Tabletop Tuesdays

Uwe Rosenberg

Bohnanza is a trading game with a bean-planting metaphor (the title is a pun in German, its original language of publication: bohn means "bean"). As with most Eurogames, the metaphor is largely irrelevant -- and in some ways detracts, I think, from the game; the theme and imagery make it seem like a children's game, while in truth it's a game of serious strategy.

The card deck contains eleven different kinds of beans, with a varying number of beans of each type. The basic idea is that you want to "plant" (play in front of you) as many beans of a particular type as possible, because you earn more "coins" (victory points) the more you plant, in a less-than-exponential but more-than-linear way. However, you are constrained by the number of different types of beans you can have planted at once (two, or three if you spend coins to purchase a third bean field), and at times, you're forced to play cards, which may require you to "sell" a planted field, for whatever value it provides at the moment.

Each player receives 5 cards at start, and may not reorder them. During your turn, you must play the top card in your deck, and may optionally play the second. This, of course, may require you to sell one of your bean fields. Then, the top two cards of the draw deck are turned over; you can trade these with other players, or donate them to players who will accept them, or plant them yourself -- and if you cannot make a deal to get rid of them, you will again be required to plant them. Any traded (or donated) cards must be planted at the end of the phase, by your and your trading partners, after which you draw three cards and place them at the bottom of your own deck.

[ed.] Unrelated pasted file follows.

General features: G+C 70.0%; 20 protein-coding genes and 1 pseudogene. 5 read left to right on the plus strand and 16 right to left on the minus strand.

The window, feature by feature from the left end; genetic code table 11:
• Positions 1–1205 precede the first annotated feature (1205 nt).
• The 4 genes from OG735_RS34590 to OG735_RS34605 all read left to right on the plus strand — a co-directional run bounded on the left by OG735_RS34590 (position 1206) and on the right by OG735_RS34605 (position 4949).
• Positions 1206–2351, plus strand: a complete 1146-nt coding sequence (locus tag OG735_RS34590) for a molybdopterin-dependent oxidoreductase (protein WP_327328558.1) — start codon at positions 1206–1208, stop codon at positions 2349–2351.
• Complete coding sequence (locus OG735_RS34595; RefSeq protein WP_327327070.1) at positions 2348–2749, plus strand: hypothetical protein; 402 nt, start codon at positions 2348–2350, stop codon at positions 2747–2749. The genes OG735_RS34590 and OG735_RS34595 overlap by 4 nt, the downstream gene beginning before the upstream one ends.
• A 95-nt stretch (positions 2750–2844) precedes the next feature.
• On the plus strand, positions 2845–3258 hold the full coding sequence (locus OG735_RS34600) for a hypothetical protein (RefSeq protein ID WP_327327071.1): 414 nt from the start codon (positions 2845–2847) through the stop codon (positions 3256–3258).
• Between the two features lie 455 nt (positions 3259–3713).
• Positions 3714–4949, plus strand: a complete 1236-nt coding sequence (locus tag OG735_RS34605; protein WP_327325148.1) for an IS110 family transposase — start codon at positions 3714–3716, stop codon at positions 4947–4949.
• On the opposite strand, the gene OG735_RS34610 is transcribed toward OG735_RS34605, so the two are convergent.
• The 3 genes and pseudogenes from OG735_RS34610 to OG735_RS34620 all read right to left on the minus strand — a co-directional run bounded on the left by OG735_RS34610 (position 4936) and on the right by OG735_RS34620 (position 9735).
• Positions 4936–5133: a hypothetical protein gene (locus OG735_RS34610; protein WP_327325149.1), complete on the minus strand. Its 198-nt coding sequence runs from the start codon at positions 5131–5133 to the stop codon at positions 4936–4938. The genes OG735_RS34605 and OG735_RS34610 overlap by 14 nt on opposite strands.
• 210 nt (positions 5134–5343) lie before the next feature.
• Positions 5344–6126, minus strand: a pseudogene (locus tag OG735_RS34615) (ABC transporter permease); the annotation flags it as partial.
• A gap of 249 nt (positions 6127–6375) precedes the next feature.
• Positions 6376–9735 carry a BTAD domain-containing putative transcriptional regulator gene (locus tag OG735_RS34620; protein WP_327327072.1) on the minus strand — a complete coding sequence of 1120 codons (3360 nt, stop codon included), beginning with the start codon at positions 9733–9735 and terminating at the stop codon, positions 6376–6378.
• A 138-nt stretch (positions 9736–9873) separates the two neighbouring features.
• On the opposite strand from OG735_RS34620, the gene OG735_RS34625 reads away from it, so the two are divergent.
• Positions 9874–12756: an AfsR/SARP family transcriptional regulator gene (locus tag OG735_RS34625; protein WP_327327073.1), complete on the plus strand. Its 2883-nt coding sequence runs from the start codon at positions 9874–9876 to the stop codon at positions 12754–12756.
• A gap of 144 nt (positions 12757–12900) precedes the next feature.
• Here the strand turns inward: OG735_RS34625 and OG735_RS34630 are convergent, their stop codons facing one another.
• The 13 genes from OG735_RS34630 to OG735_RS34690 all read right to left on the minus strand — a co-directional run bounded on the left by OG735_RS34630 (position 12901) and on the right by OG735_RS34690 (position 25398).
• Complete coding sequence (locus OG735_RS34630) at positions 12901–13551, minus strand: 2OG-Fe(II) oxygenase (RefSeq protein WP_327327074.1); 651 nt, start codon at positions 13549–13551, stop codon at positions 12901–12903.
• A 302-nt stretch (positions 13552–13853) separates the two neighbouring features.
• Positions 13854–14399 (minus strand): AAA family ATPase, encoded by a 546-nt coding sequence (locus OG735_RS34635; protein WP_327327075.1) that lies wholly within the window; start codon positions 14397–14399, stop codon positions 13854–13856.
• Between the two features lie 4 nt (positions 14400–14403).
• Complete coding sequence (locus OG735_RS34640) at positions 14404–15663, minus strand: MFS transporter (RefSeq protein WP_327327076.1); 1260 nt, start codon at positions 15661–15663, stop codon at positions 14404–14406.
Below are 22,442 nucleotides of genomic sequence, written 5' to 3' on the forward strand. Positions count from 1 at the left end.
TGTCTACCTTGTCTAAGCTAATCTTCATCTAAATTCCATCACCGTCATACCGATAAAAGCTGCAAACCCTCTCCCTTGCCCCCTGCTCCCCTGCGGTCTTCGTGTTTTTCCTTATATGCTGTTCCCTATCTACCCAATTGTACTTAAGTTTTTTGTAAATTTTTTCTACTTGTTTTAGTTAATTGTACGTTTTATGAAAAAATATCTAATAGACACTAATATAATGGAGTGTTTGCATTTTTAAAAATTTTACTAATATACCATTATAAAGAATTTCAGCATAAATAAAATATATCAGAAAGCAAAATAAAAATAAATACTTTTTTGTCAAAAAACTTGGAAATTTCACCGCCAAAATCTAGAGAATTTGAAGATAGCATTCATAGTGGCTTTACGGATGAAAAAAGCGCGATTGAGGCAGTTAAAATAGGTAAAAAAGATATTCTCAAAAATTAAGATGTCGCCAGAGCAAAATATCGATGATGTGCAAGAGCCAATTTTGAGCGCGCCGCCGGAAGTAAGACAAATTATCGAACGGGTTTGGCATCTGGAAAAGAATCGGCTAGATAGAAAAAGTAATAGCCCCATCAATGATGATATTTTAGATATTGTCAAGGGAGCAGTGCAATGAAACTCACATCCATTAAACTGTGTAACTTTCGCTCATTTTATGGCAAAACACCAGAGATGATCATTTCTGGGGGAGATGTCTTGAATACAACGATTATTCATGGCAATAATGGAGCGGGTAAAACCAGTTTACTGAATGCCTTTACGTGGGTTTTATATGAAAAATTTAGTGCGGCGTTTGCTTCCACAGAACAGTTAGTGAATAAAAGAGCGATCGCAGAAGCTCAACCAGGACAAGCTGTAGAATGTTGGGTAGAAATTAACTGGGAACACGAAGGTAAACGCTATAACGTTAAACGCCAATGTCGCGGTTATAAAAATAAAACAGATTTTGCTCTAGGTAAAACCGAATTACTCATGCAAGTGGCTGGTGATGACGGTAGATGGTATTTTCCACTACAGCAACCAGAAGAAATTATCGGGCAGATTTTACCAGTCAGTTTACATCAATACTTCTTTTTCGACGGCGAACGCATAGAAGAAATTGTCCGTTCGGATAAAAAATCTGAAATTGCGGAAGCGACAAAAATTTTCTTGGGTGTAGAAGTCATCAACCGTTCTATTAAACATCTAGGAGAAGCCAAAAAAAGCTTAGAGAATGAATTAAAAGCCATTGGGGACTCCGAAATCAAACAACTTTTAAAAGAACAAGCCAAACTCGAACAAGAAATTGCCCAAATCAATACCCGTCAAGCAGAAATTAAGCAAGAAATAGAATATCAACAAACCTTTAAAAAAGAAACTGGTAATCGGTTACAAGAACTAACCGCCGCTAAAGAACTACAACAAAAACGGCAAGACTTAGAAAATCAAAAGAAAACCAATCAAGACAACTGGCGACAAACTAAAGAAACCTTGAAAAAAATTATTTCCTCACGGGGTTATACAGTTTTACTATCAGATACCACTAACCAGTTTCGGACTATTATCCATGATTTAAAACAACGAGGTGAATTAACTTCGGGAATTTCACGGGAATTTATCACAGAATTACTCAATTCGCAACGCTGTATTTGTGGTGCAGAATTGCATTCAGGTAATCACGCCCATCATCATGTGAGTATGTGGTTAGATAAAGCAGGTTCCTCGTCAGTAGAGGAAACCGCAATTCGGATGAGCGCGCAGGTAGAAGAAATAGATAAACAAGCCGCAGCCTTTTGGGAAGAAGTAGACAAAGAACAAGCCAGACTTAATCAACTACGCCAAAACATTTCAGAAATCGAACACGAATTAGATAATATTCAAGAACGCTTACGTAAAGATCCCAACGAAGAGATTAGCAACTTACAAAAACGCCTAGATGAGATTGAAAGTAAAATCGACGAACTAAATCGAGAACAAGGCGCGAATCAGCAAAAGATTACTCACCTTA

The strategy is, of course, to maximize the number of cards planted in each bean field before sale, but doing so is tricky -- and trading is key, since it's the only way you can get beans out of your hand before you're required to play them. Keeping track of what other beans the players are accumulating is important, too, particularly for the rare but high-value bean types. Card-counting can be helpful, too -- when bean fields are sold, some of the bean cards are flipped over (each has a coin on the back), and the seller keeps as many, in the forms of coins, as the value of the sale; the others are discarded, and shuffled back into the draw pile when it is exhausted. You go through the draw pile three times during play, so the number of beans available of each type diminishes over time.

Thus, while the luck of the draw has a role in Bohnanza, and prevents it from being as dry as more abstract strategy games, Bohnanza is mainly about strategic thinking, and negotiation. It's also fairly inexpensive, and playable in a half hour -- a fine game for a party or "game night" setting.


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You do some stuff, and then someone wins.

Bohnanza is far too light for my tastes. Trading is too free and easy, which means that the whole aspect of being forced to play cards in your hand unless you can get rid of them rarely happens; and also that players can easily compensate the balance of the game away from whoever is winning at any time, back to a state of equilibrium. As a result, playing to win loses all meaning, and you end up just playing.